Sunday, September 11, 2011

At least I get another shot at it...

*cross posted to Thumper Thinks Out Loud...

The San Francisco 3 Day Walk did not go anywhere nearly as well as I expected.

Joette and I at o'dark-thirty
Day one was awesome; I slept well the night before, was excited to get up and get going, and with teammate Joette by my side started off at a decent clip and we kept the pace up for quite a while. My toe started bothering me and after a few miles of hills it hurt like hell, but not enough to stop.

I don’t think there was anything worth complaining about (well, other than “a hill already?” at the start of the walk) until we reached the base of the hill leading up from Ocean Beach to the Cliff House, and that wasn’t even complaining so much as it was Oh God, we have to made it up that thing. It’s a fairly steep incline and just keeps going and going and going. And that’s not really an overstatement—it’s a long assed climb and it’s where my foot started to scream. Just when you think it’s almost over—you’re nearing the Cliff House—you look forward and realize you’re really only about halfway.

It’s nearly a steady climb all the way to the parking lot where lunch was held, and I’m guessing it was about half a mile of steep (well, *I* think it’s steep) uphill. It was cold and breezy at the lunch stop, but the views more than made up for that…plus I got to see the Spouse Thingy there and he helped slap some Moleskin on a few blisters I was getting.

My nemesis...but I made it
From there we headed into Land’s End where I would face what I dreaded most: the stairs. These suckers seem to go on forever. And when you get to what you think is the top (looking from the bottom, you think it’s a lot of steps, but hey, there’s the end!) the stairs just kind of curve around and keep going for a bit. A lot of the walkers just breezed right up; I admit, it was hard. I’m not a stair person; stairs are why we bought a single story house.

But I did get up those damn stairs, and I thought that was the worst of it.

There were a few more WTF inclines, one especially cruel hill near the Presidio golf course. It wasn’t steep, but it went on for-freaking-ever, and after the climb to the Cliff House and lunch, and then Land’s End, it just seemed mean.

Yet, we made it.

I don’t remember anything else being too terribly difficult. I lost Joette at the second to the last pit stop and took off thinking I was following her, but it turned out to be someone else. We met back up at the last pit, where we thought we were done walking.

At Pit 5, we waited for the ferry. And we waited standing in line, after walking almost 19 miles, for over half an hour. Things tend to stiffen up when you stand like that after walking so long. Everyone did some stretching and sitting on the ground (which just makes your back sore) and some more stretching, but by the time the ferry was there we were all done. We’d been told all day that Pit 5 was the end, then we’d get on the ferry and go to camp.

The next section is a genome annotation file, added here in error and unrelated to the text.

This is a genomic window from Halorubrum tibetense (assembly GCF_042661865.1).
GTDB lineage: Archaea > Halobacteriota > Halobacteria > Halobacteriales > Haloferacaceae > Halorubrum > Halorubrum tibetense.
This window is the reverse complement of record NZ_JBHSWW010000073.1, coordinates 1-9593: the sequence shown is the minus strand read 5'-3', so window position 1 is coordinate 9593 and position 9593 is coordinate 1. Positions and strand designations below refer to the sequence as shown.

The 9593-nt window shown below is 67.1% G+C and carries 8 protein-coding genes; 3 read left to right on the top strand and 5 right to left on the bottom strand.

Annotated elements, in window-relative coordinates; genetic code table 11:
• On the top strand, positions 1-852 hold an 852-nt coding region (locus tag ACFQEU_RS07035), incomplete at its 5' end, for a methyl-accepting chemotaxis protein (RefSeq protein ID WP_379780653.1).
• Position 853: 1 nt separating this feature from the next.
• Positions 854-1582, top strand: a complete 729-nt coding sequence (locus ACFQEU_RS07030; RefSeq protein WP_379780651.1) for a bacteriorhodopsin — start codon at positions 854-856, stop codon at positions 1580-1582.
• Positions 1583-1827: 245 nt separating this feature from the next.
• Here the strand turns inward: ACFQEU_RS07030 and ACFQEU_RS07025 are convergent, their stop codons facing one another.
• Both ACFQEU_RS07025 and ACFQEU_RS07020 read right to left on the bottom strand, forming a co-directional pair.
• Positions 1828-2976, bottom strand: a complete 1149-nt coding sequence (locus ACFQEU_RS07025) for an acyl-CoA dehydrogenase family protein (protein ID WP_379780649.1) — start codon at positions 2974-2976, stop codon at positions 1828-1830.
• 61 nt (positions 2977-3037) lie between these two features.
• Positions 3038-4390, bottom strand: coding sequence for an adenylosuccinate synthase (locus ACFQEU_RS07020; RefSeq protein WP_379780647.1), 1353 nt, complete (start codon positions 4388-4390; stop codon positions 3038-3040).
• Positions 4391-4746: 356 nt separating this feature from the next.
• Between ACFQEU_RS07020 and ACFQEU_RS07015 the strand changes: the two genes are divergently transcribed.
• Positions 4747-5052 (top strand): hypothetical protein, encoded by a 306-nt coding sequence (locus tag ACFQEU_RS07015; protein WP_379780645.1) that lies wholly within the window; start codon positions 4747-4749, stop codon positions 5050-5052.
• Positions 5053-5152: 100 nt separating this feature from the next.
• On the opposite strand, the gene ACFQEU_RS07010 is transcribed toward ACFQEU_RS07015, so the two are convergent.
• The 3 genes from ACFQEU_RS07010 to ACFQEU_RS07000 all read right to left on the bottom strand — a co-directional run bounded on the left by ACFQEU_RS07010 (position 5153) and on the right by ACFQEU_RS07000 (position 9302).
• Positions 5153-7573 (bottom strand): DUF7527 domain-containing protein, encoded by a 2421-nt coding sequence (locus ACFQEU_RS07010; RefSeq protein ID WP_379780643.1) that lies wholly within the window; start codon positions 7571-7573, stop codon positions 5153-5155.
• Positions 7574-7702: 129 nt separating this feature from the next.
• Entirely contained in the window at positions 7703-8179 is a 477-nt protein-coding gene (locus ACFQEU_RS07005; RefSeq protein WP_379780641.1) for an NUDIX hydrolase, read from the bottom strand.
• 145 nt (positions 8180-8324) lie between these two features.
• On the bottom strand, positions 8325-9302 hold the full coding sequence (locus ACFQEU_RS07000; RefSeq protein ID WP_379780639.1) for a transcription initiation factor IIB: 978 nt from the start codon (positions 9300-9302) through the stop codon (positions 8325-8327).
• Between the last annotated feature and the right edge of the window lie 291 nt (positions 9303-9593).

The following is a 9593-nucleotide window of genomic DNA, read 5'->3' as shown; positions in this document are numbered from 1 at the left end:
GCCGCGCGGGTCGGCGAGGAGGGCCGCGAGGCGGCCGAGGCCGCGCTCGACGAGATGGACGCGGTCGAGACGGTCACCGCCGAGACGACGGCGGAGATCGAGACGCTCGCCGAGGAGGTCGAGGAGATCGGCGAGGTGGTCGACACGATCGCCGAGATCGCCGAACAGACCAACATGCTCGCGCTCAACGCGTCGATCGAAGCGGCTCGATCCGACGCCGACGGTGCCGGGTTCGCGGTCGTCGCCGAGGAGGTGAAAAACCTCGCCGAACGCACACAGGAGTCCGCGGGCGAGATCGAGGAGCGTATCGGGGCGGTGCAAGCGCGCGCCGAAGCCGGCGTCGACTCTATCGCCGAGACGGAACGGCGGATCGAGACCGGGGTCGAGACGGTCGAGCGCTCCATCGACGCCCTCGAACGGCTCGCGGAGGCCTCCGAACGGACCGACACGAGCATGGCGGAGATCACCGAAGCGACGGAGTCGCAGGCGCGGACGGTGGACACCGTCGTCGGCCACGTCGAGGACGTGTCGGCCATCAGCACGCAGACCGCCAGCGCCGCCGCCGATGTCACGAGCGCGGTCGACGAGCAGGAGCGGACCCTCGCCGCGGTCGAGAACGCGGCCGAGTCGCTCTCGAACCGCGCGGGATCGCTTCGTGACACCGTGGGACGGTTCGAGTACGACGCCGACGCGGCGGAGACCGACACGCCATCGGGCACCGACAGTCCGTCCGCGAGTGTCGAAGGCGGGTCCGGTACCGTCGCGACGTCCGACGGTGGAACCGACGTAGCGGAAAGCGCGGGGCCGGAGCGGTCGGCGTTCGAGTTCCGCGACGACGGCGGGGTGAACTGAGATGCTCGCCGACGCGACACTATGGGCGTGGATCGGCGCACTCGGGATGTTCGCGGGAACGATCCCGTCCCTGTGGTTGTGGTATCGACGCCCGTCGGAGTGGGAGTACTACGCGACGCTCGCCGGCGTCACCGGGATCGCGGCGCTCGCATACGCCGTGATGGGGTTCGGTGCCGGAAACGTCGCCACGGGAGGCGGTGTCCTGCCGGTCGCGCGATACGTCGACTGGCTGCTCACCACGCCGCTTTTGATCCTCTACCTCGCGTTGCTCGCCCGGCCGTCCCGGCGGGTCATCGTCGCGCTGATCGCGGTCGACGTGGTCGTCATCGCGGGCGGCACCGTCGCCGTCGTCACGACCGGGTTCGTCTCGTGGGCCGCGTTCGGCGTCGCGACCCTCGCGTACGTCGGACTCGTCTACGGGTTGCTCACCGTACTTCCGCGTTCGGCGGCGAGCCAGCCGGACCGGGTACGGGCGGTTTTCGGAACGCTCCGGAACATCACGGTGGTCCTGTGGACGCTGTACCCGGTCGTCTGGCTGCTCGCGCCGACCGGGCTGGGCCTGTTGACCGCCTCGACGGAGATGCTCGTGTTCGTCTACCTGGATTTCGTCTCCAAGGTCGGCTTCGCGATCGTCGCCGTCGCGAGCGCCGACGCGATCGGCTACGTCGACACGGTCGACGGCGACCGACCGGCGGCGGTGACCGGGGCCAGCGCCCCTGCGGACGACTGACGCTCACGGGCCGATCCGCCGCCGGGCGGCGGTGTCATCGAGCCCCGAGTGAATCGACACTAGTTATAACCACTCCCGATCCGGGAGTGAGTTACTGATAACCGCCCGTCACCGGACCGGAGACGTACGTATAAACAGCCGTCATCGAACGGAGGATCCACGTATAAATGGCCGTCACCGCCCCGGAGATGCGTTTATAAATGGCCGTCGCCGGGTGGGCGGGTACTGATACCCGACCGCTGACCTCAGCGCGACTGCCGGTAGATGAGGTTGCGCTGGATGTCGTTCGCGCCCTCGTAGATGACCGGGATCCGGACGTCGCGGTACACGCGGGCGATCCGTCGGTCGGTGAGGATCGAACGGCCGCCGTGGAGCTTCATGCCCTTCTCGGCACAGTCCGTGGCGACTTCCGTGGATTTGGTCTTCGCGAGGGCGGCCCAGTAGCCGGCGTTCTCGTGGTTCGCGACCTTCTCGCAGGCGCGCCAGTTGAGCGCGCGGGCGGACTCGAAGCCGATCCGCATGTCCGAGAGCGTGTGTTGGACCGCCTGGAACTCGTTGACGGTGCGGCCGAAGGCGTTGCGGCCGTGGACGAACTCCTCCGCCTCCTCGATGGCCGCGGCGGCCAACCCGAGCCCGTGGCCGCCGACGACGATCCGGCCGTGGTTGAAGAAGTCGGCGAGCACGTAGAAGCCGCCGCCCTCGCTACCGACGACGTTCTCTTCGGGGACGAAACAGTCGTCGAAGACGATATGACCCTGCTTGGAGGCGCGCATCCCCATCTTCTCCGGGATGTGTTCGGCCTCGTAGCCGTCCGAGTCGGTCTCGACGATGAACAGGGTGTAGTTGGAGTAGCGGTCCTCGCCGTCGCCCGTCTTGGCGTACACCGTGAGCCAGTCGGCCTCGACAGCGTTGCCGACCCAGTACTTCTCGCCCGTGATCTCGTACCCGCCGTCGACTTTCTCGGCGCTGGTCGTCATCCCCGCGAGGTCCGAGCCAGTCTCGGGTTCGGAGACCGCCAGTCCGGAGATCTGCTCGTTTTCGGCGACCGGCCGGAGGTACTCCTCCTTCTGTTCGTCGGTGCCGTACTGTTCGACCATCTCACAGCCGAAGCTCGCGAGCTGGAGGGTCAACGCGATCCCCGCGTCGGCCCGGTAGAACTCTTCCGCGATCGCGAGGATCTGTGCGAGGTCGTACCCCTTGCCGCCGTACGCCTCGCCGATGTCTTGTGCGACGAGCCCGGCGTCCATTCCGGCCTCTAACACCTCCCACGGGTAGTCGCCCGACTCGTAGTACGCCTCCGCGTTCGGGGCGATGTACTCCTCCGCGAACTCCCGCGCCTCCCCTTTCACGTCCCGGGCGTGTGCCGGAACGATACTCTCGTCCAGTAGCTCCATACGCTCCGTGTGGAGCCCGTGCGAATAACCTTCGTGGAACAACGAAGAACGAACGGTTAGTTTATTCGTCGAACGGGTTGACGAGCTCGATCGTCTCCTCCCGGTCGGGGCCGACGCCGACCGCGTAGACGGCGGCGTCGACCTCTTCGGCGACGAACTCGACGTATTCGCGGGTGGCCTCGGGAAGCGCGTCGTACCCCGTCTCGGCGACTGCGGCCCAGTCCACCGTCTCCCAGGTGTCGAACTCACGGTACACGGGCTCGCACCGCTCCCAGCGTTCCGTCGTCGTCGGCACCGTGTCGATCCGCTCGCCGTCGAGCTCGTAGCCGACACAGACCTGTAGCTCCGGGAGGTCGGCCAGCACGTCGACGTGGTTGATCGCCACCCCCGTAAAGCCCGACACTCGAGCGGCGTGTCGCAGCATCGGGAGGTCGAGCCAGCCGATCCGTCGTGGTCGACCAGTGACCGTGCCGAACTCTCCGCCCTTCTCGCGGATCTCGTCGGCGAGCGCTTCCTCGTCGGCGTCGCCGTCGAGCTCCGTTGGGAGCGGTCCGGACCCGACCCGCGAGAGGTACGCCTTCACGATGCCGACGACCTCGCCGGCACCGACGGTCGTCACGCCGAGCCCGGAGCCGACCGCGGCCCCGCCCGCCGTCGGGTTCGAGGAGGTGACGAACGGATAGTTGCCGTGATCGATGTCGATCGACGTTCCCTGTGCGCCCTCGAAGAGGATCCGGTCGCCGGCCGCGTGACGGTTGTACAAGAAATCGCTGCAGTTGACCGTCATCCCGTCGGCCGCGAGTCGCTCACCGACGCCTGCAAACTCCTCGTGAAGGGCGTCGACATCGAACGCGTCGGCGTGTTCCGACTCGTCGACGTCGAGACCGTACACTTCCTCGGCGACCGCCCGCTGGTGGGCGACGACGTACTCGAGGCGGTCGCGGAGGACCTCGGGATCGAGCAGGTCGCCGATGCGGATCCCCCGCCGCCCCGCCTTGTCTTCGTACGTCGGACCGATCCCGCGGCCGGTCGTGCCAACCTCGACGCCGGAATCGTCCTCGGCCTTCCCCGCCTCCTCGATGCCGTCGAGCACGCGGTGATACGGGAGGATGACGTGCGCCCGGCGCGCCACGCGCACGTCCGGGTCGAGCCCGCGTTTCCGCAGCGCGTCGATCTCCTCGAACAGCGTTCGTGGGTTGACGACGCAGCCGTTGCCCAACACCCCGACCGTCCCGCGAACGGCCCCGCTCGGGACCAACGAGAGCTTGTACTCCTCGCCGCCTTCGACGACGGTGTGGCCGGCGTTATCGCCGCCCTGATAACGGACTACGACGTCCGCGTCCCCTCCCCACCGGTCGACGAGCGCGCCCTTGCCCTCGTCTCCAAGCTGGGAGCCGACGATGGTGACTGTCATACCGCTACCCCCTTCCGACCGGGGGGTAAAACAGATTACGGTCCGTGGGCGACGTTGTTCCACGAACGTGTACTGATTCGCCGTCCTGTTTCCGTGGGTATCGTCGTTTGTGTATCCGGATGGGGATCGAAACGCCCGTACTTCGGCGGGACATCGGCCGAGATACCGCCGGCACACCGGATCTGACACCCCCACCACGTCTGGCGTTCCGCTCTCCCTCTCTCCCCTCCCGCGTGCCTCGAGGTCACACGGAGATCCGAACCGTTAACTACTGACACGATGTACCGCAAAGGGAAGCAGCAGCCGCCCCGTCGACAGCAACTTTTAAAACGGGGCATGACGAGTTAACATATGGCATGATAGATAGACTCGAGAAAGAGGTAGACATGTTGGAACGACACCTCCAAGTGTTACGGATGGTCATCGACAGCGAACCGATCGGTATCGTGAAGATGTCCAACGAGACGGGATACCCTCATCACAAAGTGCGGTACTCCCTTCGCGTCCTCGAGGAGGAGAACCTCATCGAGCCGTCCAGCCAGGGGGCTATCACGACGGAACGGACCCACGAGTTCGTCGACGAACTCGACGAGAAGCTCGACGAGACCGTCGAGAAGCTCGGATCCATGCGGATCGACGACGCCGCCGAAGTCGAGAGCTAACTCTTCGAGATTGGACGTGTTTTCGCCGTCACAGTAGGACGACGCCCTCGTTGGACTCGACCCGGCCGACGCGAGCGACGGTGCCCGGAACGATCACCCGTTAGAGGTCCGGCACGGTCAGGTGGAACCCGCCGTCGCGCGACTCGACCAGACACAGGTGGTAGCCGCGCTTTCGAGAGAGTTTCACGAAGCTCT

While waiting for the ferry, I started feeling a little nauseated, but assumed that was because of a long day and then having to wait. It made sense. I was freaking tired by that point. I sometimes get queasy when I’m overly tired.

Once on the ferry, while heads were on tables and people tried to snooze, and other people tried to not hurl, someone went around to tell us that once we got off the ferry, we had 1.5 more miles to walk.

Now, that’s not a lot. Anyone of those walkers could do a mile and a half in their sleep. But after 19 and then standing around for half an hour, and then sitting on the ferry for another half hour…we were pissed off.

San Francisco from Treasure Island
The view from Treasure Island about halfway from the ferry to the camp almost made up for that.

Camp itself…cold, windy, and noisy as hell all night long. Treasure Island sounded fun and I was all kinds of excited about camp being there, but the reality was not so fun.

Still…it was a sight to behold, all those pink tents. The shower trucks had about an hour long wait, but it’s still the best shower anyone will ever have. The food was really good, and when I went to find out what the little gift icon was on my credentials, I discovered a few of y’all sent me chocolates. And that totally made my day.

Arriving at camp
So. I ate a really good dinner, the Spouse Thingy had gotten to camp before I did and had out tent set up and mattresses inflated, and we hung out until we decided we wanted to shower. That’s when things kinda started to go wrong. The steps into the men’s showers were placed on a patch of ground not quite level, and when he stepped off the bottom one, down he went, twisting his ankle.

The medic wound up in the med tent getting his ankle taped up. It was “just” a sprain, but those suckers hurt. He said it was all right with the tape and only a problem when he was walking on it, so he felt like he was good to go for Day Two.

Mike the Medic builds a tent